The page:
We said earlier that a problem was an issue with existing production systems. It could be software related or hardware related. When a problem ticket is entered, a quick assessment is made and an appropriate work center is tagged to the ticket. The ticket is also flagged as a “Just do it”. You can use a different color to highlight problem tickets. The “red” in the figure above denotes a Problem task. Depending on the severity, you could have Problem tickets also flagged as a Panic so that it jumps the queue within Just Do Its.

Other tasks

These Just Do It tasks could be project tasks or they could be support or maintenance tasks. These tasks typically would be less than 2-3 days of effort. Again, these tasks are tagged with the appropriate work center to ensure it lands with the right team at the right time.

Planned work

We have defined any task that is not a “Just do it” as a Planned work. The process remains the same. Tagging the appropriate work centers onto the task ensures that it lands with the right team at the right time.

The process

Let’s assume that a task is in the Analysis work center. They need some help from the folks in the Application Development and Network Work Center. Tagging the same ticket with the respective work centers will ensure it will appear in their respective Kanbans. Creating a Synchronized PullThe location of the ticket should be in the same process step and within the same queue. As we can see from the adjacent image – the task “Create IP address” is in the Application Development and the Network Work Centers. The task needs to appear in the same process step, but it will be in different order depending on the queue in front of it within each work center.

Now that we know where the task lies in each work center, the cycle time of the Application Development team will drive the delivery time since it is second in their queue. You can create a policy on how your organization would like to deal with such scenarios.

This is a good time as any to remind ourselves on Kanban’s third rule mentioned above. “Start new work only after completing existing work”. Unless your world is going to hell-in-a-handbasket, do not disrupt the other team’s work flow. Tagging the ticket with the respective work center will ensure it lands in the right place.

The PULL occurs in the following manner:

        • A problem ticket was created. For projects, only tasks from approved projects become part of the Kanban. For maintenance work, a support request creates the demand. (PULL created)
        • Work was prioritized by the “powers that be” and not by the people doing the work. Work is placed into to the input queue in the order they need to be completed.
        • Work is then pulled by the respective work centers based on their availability.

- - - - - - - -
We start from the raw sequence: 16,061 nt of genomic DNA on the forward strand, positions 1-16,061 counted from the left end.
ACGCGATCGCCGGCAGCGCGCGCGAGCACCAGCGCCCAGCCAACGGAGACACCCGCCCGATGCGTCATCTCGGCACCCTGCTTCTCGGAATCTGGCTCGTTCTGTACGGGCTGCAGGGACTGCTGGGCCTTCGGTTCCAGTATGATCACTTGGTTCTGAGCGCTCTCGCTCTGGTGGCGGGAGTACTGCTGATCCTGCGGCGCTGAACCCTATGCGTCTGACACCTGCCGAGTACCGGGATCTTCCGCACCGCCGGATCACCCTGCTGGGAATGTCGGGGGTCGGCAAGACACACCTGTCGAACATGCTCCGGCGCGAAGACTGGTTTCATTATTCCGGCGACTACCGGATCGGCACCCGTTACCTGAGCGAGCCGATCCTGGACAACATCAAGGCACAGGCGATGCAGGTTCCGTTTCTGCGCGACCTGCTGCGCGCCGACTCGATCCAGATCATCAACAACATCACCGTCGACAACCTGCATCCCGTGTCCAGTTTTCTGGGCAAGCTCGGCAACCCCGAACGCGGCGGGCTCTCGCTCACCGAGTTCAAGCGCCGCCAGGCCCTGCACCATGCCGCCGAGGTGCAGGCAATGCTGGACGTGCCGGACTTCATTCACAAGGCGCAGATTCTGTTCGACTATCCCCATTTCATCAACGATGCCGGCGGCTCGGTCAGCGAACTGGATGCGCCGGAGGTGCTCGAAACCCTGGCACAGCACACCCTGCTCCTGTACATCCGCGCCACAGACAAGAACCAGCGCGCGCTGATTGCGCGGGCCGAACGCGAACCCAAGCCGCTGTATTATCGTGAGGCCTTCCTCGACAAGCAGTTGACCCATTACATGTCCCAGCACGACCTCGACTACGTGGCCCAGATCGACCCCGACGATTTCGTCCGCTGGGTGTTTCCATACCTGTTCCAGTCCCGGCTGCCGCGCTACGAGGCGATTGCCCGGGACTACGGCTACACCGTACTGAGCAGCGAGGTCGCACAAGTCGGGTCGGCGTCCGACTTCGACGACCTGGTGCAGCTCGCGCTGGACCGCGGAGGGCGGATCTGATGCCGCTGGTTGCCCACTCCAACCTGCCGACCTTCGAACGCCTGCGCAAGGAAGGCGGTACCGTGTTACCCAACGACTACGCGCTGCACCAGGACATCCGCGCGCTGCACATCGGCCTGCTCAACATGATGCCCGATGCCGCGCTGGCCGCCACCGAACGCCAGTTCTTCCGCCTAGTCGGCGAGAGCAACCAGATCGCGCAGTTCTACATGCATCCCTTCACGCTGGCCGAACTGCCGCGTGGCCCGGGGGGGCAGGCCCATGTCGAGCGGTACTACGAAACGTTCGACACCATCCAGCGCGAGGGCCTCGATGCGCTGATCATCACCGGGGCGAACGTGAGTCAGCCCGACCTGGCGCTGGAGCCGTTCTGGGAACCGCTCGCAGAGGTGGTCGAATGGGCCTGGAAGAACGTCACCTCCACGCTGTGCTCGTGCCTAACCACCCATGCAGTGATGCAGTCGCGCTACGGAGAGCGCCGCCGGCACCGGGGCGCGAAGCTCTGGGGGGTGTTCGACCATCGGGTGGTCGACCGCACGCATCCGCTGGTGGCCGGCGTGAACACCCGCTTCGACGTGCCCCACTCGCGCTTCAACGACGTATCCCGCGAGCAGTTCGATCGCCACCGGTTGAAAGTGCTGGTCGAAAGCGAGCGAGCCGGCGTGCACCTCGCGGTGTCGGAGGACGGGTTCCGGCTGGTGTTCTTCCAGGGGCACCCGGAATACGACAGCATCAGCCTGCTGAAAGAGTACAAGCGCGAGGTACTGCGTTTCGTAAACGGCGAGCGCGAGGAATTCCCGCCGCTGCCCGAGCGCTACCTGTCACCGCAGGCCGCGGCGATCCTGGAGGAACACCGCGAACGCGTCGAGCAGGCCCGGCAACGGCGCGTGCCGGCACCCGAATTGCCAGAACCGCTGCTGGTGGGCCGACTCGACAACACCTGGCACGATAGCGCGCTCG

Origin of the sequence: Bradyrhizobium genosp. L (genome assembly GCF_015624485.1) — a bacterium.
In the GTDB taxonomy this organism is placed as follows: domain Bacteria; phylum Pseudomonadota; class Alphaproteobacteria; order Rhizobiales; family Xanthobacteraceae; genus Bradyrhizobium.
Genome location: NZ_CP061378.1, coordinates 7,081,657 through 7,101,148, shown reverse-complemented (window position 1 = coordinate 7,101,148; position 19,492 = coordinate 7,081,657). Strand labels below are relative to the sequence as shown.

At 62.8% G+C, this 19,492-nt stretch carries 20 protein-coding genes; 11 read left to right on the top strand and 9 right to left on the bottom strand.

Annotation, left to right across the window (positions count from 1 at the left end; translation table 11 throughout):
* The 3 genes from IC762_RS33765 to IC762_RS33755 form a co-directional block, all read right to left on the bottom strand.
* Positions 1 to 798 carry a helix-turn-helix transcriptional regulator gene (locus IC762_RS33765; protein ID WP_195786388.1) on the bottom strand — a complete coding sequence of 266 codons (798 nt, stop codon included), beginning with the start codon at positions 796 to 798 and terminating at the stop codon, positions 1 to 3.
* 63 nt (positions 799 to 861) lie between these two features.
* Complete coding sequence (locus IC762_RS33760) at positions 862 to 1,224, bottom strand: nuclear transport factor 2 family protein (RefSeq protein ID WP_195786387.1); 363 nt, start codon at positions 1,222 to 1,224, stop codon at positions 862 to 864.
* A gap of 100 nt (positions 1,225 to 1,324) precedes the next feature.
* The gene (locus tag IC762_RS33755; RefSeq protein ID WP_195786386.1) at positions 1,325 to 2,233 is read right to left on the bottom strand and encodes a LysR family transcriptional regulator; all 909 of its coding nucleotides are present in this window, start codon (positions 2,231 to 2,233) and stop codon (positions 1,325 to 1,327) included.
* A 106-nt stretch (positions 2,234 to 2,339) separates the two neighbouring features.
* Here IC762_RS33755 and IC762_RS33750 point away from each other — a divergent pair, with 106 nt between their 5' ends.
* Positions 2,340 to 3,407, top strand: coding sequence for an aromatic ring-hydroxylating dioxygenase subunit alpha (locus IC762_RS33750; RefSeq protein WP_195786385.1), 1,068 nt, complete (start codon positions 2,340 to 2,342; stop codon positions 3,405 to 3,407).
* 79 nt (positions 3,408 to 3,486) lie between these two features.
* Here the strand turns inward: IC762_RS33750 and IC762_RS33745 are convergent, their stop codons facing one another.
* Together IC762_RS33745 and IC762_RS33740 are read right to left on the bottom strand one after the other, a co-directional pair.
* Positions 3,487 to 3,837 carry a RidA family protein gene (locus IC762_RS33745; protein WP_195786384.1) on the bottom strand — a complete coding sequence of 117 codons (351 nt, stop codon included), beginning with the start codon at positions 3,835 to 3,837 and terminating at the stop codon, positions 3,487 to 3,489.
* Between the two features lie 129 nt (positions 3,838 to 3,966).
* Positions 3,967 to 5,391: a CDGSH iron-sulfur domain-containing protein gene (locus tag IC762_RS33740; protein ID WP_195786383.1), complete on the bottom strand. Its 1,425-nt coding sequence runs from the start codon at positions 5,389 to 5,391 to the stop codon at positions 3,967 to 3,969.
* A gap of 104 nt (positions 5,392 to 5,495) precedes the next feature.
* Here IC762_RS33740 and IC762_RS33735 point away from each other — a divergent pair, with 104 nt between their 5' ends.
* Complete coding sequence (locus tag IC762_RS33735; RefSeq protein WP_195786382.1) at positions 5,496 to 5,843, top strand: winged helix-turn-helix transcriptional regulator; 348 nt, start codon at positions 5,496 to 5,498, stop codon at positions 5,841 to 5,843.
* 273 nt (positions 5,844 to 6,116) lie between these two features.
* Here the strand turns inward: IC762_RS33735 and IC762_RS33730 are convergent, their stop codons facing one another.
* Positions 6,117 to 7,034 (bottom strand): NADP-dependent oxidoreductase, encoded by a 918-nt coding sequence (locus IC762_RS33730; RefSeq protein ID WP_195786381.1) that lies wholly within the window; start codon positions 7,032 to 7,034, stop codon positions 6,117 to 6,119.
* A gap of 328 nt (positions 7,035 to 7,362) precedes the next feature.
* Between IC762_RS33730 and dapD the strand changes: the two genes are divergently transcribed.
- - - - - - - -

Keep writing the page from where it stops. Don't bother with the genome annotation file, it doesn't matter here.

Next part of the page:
• Use Little’s Law to determine the cycle time for each work center. Little’s Law says the Cycle Time = WIP/Rate of work completed. The goal is to keep the cycle time low by keeping the WIP low and the rate of completion high.

Summary

To summarize here is what you need to do to create synchronized pull:

        • Segment your teams into work centers
        • Create a process flow map to visualize your WIP
        • Introduce WIP limits in each process step
        • Create swimlanes for each work type
        • Let the program manager prioritize tasks. Developers and technicians may not always understand ROI/COPQ/CoDs and may choose incorrectly
        • Develop a system to add the prioritized list of tasks into the Input Queue of the Kanban
        • Tag each task with the appropriate work center/s
        • Use FIFO within the Input Queue to complete each task. The powers that be can rearrange work within the input queue as they see fit
        • Complete existing work before starting new work
        • If work is stuck, it will create a bottlneck. If WIP limits are followed this bottleneck will create a swarming behavior that the team/s can address
        • Measure cycle time for each work center using Little’s Law. The work center with a consistently high cycle time value is likely your organization’s throughput constraint.

Synchronized pull using Kanban can boost your entire team’s productivity. They can accomplish more without adding people to increase capacity. Visualize, experiment and LEAN your way to breakthrough improvements and delight your customers. That after-all is the essence of Agile.

3 thoughts on “Making Kanban work in matrix organizations

  1. Awesome post!  We have a discussion about implementing Kanban within a waterfall methodology at Kanban School going on right now.

    The challenge I face is similar to what’s been
    described here, and working within a very large federal project I am trying to demonstrate the power of Kanban for workflow but it’s unlikely to be adopted at the organization/program level anytime soon. Still, we have been getting tremendous benefit from using Kanban for over a year now.

    Josh Nankivel, aka Captain Kanban

    1. Thanks Josh. We’ve seen benefits from Kanban too, but only for a portion of our work. We are now working to get the adoption for all our work within the organization.

      As Goldratt used to say, constraints need not be processes, it could be policies too.

      All the best.